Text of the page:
The Jenkins Committee report made an interesting point regarding its recommendations in this respect “we appreciate the argument that the filing of accounts may cause embarrassment or inconvenience to some exempt private companies through the fears which have been expressed to us on this score are, we believe exaggerated.” Although I can’t comment on the accuracy of this statement made in 1962, in my capacity as a chartered accountant in public practice in 2020, I strongly believe the issue to be more than about embarrassment in today’s world and one which should not be trivialised.
HNWI’s trading via a limited company are regularly subjected to “Trial by Tabloid” in which actual facts bare little relevance to the story. (https://www.mirror.co.uk/3am/celebrity-news/lorraine-kelly-mocked-tax-claims-14167216) It is my view that where there are no shareholders other than the directors, accountability for compliance should lie solely with HM Revenue & Customs (HMRC)- not the general public. This could be via a two stage test, firstly the company must be defined as Qualified Small and secondly satisfy additional tests as set by HMRC to assess the merits of a privacy application. Clearly this would need to be researched in greater depth and a trial process commissioned using volunteer companies.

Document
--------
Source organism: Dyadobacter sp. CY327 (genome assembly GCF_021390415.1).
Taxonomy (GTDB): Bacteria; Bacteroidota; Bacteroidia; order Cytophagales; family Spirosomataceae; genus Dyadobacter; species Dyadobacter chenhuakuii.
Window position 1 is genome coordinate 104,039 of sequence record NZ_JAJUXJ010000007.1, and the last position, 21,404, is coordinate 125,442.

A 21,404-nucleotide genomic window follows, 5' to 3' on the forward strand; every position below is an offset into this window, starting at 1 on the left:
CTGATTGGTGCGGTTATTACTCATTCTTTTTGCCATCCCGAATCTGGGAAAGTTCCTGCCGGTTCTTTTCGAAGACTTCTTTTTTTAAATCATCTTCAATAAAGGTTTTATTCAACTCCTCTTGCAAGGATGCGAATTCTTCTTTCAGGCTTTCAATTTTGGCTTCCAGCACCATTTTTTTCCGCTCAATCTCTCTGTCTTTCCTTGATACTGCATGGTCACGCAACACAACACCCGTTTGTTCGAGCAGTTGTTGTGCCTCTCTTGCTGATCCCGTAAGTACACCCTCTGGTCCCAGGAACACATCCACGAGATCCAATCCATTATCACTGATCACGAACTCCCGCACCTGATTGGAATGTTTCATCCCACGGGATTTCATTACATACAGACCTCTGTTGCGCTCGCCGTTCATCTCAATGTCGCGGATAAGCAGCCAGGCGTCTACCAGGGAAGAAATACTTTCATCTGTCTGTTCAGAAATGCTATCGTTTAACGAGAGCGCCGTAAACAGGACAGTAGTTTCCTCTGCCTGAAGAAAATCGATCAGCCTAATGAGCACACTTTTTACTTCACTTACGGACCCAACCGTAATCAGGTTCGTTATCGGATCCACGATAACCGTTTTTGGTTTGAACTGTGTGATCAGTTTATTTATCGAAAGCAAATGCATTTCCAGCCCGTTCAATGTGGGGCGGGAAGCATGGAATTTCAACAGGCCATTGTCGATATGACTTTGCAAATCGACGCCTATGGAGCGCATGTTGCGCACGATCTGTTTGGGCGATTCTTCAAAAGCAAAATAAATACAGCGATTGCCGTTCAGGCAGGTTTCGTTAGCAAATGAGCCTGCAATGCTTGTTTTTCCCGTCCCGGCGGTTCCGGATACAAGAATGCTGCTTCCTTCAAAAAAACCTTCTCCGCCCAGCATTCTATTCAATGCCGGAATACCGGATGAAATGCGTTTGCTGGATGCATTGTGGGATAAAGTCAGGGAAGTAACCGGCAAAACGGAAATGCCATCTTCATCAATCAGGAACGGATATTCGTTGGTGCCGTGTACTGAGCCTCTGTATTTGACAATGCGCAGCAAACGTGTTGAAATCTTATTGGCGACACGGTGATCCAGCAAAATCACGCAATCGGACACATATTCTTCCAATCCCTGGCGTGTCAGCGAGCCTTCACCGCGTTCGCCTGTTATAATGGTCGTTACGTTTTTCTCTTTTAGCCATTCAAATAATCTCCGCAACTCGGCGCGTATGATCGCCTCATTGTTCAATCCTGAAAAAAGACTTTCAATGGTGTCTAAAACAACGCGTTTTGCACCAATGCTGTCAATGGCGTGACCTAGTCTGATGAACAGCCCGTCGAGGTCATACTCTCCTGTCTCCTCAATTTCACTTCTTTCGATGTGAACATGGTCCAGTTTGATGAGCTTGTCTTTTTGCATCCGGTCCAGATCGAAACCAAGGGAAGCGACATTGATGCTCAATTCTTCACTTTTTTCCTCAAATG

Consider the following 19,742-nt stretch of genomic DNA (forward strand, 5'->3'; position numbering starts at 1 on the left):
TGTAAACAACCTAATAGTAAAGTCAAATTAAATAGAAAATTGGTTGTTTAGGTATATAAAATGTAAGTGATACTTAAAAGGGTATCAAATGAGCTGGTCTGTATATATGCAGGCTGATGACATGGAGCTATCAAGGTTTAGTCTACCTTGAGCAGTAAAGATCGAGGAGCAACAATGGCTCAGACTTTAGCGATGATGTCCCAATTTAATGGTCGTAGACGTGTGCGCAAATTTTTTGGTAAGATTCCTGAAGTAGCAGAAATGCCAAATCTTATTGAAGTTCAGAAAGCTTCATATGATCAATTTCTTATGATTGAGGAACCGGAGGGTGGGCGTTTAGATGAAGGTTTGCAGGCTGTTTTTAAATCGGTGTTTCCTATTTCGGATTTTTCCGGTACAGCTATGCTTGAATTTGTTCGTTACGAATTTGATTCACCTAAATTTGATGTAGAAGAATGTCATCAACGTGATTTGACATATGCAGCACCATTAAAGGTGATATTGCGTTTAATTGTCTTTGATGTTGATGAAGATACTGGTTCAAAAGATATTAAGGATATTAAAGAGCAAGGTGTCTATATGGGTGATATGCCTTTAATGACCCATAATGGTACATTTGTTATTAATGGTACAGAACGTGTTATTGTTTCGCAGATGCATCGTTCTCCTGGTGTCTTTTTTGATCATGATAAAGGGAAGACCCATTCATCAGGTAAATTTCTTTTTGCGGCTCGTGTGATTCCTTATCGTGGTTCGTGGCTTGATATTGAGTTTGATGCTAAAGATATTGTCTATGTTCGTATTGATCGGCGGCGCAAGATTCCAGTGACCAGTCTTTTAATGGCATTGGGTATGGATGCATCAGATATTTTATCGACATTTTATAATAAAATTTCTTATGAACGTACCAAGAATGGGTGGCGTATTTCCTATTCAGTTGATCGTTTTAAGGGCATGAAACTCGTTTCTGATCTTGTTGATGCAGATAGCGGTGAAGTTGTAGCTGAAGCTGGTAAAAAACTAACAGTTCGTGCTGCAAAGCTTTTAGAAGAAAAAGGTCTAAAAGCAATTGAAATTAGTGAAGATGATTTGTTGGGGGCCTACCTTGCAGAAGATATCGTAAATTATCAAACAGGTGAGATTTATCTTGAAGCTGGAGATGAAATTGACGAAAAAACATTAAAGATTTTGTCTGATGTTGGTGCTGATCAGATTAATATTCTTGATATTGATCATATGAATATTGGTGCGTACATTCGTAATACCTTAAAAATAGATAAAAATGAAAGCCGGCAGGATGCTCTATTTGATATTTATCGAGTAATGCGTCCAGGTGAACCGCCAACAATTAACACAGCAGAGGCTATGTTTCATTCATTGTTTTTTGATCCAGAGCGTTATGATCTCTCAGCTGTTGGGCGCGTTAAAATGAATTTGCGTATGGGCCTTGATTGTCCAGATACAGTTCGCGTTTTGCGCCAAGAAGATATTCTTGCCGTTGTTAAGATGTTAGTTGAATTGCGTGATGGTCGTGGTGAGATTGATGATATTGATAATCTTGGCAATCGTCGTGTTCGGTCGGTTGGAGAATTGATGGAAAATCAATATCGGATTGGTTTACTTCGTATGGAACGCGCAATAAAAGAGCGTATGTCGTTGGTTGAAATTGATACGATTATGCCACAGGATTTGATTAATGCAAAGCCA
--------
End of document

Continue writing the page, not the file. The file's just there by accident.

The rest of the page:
The involvement of HMRC in the proposed reform above is pivotal to its success. In my view the supporting institutions of company law all need to undergo a level of reform and re-engagement in order to achieve meaningful and comprehensive change. For example, although companies must update the PSC register pursuant to S790M(1) there are virtually no checking procedures in place at Companies House for weeding out incorrect or inconsistent data. There needs to be a mechanism in place within Companies House which flags inconsistencies and issues penalties for careless filing which currently does not exist.
Reforms need to better recognise the close relationship between small owner managed companies and partnerships. At a basic level this may include introducing a new category of company which will enjoy a series of carve outs from the primary ‘large company focussed’ legislation.
The correct regulator for small companies with no shareholders other than the directors is HMRC. Reforms should enable HMRC to take on the enforcement arm by significantly improving Companies House procedures and systems to act as a better control mechanism.
An extensive review process should conduct further research into the qualification criteria required to authorise a private limited company to file its financial statements direct with HMRC as opposed to on the public records.
New procedures should be introduced to enable recourse for a minority shareholder subject to board domination and prevent majority rule being legitimised by the courts.
Whilst there will be inevitable administrative difficulties executing any reforms this should no longer be allowed to be the driver of inertia in company law. Change must be progressive and dynamic and if necessary anti avoidance legislation used to support any teething issues.
The Companies Act 2006
The Companies Act 1985
The Companies Act 1948
The UK Corporate Governance Code 2018
The Limited Liability Partnerships Act 2000
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The UK Corporate Governance Code 2018